Hospitals with hazardous concrete to be rebuilt as part of £20bn spend

The reconstruction of five hospitals at risk of collapse is to be prioritised as part of a £20bn investment in hospital infrastructure.

The hospitals – Airedale in West Yorkshire, Queen Elizabeth King’s Lynn in Norfolk, Hinchingbrooke in Cambridgeshire, Mid Cheshire Leighton in Cheshire and Frimley Park in Surrey – all contain significant amounts of reinforced autoclaved aerated concrete (RAAC).

RAAC is a lightweight type of concrete that was used in roof, floor, cladding and wall construction across the UK from the mid-1950s to the mid-1980s.

Safety concerns have intensified in recent years over the use of the material in public buildings, with warnings from the Office of Government Property last year that it was now “life-expired and liable to collapse”.

No decision has yet been made on which firms will carry out the work under the government’s New Hospital Programme, with contractors unlikely to be announced before the next spending review.

However, health and social care secretary Steve Barclay said that now the risks had come to light, rebuilding the hospitals swiftly is critical, with the first works expected to begin in 2025.

“These five hospitals are in pressing need of repair and are being prioritised so patients and staff can benefit from major new hospital buildings, equipped with the latest technology,” he said.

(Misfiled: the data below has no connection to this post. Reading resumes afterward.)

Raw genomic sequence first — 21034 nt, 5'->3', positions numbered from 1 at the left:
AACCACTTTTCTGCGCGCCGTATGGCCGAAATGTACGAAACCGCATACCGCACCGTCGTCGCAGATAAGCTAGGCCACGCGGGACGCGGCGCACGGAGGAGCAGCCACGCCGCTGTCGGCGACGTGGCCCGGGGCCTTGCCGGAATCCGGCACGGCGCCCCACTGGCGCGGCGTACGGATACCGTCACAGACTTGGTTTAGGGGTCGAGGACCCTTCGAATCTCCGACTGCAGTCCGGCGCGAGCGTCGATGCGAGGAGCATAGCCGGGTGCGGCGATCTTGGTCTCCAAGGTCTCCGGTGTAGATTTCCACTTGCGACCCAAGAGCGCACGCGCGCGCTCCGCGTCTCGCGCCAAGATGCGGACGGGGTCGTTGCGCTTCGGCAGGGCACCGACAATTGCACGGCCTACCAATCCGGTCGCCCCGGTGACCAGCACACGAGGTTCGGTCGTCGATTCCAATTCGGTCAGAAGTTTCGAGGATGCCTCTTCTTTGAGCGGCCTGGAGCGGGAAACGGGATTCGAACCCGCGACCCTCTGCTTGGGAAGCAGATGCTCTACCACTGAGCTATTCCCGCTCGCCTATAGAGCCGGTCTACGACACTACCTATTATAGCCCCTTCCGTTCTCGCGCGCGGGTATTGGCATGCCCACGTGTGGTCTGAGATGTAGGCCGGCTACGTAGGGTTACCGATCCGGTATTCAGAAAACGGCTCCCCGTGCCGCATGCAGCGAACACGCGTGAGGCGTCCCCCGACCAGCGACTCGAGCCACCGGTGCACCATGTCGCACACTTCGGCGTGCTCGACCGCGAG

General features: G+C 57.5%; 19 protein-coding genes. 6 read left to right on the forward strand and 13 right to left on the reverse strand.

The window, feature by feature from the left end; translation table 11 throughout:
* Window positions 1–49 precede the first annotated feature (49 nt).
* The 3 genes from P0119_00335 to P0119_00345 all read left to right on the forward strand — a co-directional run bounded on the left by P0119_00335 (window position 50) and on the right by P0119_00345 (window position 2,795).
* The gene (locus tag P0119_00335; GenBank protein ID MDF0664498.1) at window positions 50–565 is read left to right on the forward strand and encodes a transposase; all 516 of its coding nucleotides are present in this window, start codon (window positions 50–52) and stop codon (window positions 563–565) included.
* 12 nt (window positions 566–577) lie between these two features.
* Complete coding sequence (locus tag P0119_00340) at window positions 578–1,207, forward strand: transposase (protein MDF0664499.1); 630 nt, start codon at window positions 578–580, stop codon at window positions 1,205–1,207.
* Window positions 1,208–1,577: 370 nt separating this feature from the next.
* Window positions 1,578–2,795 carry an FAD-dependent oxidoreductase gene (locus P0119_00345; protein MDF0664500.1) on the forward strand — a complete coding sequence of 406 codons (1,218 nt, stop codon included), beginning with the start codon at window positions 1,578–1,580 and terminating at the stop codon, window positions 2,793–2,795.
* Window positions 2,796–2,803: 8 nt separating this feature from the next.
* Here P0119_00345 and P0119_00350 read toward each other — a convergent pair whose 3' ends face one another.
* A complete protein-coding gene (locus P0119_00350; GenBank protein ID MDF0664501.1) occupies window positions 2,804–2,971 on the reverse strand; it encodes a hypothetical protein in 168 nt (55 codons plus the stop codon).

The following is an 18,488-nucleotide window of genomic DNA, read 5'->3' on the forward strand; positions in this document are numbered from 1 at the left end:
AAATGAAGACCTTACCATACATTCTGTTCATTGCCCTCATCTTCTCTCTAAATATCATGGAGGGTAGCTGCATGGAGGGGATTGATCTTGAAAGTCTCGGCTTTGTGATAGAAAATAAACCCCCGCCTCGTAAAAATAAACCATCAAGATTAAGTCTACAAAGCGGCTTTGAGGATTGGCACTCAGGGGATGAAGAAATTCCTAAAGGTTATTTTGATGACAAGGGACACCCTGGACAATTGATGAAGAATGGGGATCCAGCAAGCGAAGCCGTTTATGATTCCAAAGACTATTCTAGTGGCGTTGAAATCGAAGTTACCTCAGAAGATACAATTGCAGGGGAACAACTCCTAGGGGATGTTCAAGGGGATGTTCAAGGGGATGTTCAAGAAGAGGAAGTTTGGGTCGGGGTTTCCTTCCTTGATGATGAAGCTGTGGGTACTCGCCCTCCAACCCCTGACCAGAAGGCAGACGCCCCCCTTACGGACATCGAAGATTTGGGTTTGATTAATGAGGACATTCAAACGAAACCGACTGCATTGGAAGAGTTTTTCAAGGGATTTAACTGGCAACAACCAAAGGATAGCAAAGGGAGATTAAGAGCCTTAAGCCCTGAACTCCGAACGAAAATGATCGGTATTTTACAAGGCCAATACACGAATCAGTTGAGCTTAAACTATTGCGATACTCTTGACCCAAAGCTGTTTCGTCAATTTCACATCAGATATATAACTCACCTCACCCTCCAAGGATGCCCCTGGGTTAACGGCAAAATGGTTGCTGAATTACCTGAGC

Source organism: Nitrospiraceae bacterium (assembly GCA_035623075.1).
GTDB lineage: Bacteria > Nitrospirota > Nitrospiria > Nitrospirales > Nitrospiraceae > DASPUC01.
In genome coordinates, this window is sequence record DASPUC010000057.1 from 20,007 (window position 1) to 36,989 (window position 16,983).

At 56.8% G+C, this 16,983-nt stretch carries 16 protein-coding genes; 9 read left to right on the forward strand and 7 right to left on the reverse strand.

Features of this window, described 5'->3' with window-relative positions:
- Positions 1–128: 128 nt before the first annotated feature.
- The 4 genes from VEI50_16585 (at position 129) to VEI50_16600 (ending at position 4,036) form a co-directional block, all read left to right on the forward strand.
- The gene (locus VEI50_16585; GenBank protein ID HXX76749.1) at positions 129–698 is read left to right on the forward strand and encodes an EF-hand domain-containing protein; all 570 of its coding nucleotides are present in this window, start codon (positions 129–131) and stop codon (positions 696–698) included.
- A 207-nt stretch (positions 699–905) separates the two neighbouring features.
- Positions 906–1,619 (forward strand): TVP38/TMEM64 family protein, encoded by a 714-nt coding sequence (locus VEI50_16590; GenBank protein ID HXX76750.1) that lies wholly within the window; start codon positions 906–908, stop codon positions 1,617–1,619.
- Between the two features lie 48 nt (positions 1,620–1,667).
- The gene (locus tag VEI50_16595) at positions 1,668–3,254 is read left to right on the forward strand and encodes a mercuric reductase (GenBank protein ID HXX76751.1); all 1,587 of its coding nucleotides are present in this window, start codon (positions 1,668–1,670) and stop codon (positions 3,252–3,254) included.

He also confirmed that the programme was expected to represent more than £20bn of new investment in hospital infrastructure.

Two hospitals thought to be most at risk from the presence of RAAC – West Suffolk Hospital in Bury St Edmunds and James Paget Hospital in Norfolk – have already been announced as part of the programme.

However, the prioritisation of the other five, together with the rising cost of construction materials, has meant eight schemes due to have been completed towards the end of the decade will not now be built until after 2030, the Department of Health and Social Care said.

These are Royal Berkshire, North Devon, East Sussex, Charing Cross and Hammersmith, St Mary’s, Hampshire, Queen’s Medical Centre and Nottingham City Hospital, and Royal Preston Hospital and Royal Lancaster Infirmary.

The department said the situation would be kept under review and everything possible done to accelerate the completion of the affected hospitals.

“We remain committed to all schemes that have already been announced as part of the New Hospital Programme and will ensure they all have the funding originally promised and we are on track to deliver the manifesto commitment to build 40 new hospitals in England by 2030,” it said.

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